When I got to high school, I kept that passion, and when I went to Pitchfork, I saw A$AP Rocky perform and that gave me the confidence to do it myself. I started working on beats first because I wanted my own production to have to rap over, so me and my homies would make beats on FL Studio.

What would be the soundtrack to growing up on the West Side?

I grew up with Do Or Die, Twista, Lupe [Fiasco], [and] I’m definitely a big fan of Common. “Be” is a perfect album to me. I love that album, of all the albums I listen to, with [Kanye West’s] production on that plus [Common’s] rhymes puts me into a different state of mind. Chicago is so rich—it’s an amazing music scene. - Columbia Chronicle

"Musa Reems Enlightens The Opposition on "Let Em' Know""

Up and coming emcee Musa Reems stay stunting verbally speaking on his newest single "Let Em' Know". Over a lo-fi, downtempo backdrop, Musa ferociously attacks rappers he considers as inferior with lines like "...Rappers will be in shape if they ran like their mouth did/ Yo, we know they ain't about shit/ Yall say yall independent, but yall probably never hustle/ F yall lames, I'm stunting like a body double...". The Chi-town emcee pulls no punches on the venom-filled track where he only pauses to let the beat breath and nothing else.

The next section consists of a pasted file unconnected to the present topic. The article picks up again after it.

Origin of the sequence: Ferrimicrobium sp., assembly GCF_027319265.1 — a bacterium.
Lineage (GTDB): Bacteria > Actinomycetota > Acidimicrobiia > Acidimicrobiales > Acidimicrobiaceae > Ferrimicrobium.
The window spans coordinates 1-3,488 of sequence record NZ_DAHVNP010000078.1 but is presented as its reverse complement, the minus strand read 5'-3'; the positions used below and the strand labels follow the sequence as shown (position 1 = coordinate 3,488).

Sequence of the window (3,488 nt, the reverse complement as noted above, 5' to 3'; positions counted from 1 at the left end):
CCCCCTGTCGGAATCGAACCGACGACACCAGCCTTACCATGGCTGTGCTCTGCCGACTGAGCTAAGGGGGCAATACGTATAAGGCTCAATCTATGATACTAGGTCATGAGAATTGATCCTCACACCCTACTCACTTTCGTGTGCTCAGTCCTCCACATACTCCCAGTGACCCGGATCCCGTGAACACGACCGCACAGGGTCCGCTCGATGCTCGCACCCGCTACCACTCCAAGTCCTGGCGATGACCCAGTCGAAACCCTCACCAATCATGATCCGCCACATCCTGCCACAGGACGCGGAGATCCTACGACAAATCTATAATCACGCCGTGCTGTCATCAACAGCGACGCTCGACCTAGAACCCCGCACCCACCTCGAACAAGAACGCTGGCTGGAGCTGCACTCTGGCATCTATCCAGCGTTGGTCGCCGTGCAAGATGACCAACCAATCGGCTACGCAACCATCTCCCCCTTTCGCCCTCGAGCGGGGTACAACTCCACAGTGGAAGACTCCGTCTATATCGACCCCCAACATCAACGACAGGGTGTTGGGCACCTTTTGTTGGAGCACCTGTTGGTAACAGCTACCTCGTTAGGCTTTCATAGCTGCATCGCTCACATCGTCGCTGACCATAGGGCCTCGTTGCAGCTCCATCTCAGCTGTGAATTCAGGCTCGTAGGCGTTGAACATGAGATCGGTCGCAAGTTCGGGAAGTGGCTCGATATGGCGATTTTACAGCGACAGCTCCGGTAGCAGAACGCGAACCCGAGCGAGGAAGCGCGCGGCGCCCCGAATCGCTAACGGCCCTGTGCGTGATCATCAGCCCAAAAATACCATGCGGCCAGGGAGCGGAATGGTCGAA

The S.K.I.L. produced single serves as Musa’s first track of 2018 and gives listeners a small taste of what we should expect from the lyricist in the new year.

Read more at - EARMILK


August 2016 - Musa Reems - Another Dos(e)

November 2017- Musa Reems - Lately I've Been Sol Searching

March 2018 - Musa Reems - Lately I've Been Sol Searching 2



Musa Reems is a lyrically inclined emcee hailing from the west side of the Windy City. Fusing influences from multiple artistic genres, he is considered one of the most prolific and versatile artists to represent Chicago. He sites his influences as MF DOOM, The Wu-Tang Clan, Black Thought, and Sean Price.